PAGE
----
Is critical information about your contractors stored in multiple departments, creating disconnected silos of information?
Most companies collect lots of information on the contractors that work for them, including:
By: Jake Knight J.D. CRIS, IMA Financial & Pete Wiggins, MBA, FIRST, VERIFY
Today, it’s not uncommon for companies to require that any contractor working at their facilities or job sites provide them with proof of a defined level of insurance coverage that includes a waiver of subrogation.
But what is a waiver of subrogation? Before explaining this, one must first understand what subrogation is. From a legal standpoint, subrogation means the right of one person (the subrogor) to step into the shoes of another person (the subrogee) to pursue claims and remedies available to the subrogree. In the insurance context, subrogation occurs when an insurance company pays its insured and then sues the entity or person responsible for the loss to recover the amounts paid to or on behalf of the insured. The insurance company steps into the shoes of the insured and exercises any rights the insured might have against the responsible party.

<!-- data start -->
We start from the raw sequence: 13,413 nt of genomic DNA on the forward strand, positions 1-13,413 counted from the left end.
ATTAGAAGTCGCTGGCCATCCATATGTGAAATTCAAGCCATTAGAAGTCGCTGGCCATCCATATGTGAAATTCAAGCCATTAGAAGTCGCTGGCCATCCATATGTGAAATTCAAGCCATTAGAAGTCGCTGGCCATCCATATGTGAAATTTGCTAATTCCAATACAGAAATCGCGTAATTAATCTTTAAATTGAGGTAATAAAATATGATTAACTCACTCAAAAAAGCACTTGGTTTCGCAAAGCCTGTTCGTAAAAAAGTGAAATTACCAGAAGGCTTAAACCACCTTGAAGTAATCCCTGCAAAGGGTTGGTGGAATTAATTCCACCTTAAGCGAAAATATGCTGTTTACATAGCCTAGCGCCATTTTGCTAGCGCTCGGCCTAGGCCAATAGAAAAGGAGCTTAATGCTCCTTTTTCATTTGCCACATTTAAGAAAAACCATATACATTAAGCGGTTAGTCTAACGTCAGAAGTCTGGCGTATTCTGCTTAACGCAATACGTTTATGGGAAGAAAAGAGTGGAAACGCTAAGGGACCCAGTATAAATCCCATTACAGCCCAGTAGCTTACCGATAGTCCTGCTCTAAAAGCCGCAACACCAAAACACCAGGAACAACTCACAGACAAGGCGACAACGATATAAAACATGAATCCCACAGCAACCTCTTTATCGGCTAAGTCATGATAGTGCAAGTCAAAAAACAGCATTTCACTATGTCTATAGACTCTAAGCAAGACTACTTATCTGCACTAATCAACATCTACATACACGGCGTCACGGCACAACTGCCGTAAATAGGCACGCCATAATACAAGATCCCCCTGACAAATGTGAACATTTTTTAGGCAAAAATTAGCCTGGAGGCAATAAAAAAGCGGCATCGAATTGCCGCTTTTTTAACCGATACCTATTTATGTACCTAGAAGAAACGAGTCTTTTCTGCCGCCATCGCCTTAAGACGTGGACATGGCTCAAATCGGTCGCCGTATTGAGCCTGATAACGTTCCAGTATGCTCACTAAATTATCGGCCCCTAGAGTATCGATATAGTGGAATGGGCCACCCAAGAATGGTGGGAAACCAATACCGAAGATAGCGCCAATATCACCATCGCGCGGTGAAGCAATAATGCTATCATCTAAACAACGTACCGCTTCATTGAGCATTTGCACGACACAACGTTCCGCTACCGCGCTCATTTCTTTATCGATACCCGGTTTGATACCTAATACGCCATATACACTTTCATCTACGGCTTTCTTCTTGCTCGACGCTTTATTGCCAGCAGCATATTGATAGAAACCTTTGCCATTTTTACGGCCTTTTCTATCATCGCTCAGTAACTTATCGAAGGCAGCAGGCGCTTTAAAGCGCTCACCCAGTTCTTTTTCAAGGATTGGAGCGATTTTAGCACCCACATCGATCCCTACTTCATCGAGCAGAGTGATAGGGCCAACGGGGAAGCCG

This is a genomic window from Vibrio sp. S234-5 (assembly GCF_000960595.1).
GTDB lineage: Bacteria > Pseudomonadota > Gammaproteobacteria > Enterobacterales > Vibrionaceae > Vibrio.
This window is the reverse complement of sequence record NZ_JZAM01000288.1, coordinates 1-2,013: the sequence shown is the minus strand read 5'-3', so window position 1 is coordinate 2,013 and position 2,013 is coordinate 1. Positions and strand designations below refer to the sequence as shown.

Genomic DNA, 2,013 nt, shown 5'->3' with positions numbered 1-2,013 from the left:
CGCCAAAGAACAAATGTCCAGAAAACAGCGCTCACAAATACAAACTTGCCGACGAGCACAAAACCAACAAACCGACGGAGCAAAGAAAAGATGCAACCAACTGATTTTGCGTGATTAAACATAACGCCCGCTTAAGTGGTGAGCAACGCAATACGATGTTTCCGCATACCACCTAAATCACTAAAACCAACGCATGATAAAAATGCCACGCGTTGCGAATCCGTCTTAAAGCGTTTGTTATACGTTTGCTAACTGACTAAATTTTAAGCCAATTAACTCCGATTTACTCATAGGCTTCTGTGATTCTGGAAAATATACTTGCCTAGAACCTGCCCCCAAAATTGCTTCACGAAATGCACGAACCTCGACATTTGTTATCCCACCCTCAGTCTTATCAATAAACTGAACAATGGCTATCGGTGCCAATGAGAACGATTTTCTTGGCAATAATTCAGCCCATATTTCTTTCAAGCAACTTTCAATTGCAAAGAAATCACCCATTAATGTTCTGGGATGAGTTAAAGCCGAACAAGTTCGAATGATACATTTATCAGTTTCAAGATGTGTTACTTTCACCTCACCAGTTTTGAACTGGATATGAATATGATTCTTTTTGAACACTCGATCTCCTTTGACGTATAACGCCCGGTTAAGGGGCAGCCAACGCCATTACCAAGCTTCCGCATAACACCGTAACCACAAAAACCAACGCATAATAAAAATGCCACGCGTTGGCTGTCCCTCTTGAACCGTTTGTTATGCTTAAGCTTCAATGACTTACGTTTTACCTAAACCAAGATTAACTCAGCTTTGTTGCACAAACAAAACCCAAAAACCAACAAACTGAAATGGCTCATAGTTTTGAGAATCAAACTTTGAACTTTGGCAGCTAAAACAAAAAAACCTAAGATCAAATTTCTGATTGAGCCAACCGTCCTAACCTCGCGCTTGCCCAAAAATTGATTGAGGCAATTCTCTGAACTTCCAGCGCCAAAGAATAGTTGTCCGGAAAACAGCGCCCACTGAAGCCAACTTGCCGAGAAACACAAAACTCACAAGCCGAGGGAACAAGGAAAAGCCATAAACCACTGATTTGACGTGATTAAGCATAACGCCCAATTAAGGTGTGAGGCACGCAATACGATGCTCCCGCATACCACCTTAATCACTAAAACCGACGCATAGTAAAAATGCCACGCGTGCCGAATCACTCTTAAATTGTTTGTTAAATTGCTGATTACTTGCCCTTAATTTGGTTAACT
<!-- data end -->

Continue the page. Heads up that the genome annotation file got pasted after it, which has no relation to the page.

In all fairness, some in-house systems work very well. Smaller companies that only deal with a limited number of contractors at one location are often successful. Large companies that are willing to invest the resources needed can also have successful systems. The challenge comes once a company has grown beyond the small in-house system and it’s no longer easy to verify the needed information.
Many companies view the cost of maintaining a prequalification department as too expensive for the benefit gained. They usually fall back to setting standards that contractors should meet and charging their project management, Safety and Purchasing teams with enforcing them.
The numbers listed below correspond to blocks of information on the sample ACORD Certificate of insurance. To see the sample certificate fill out the form below.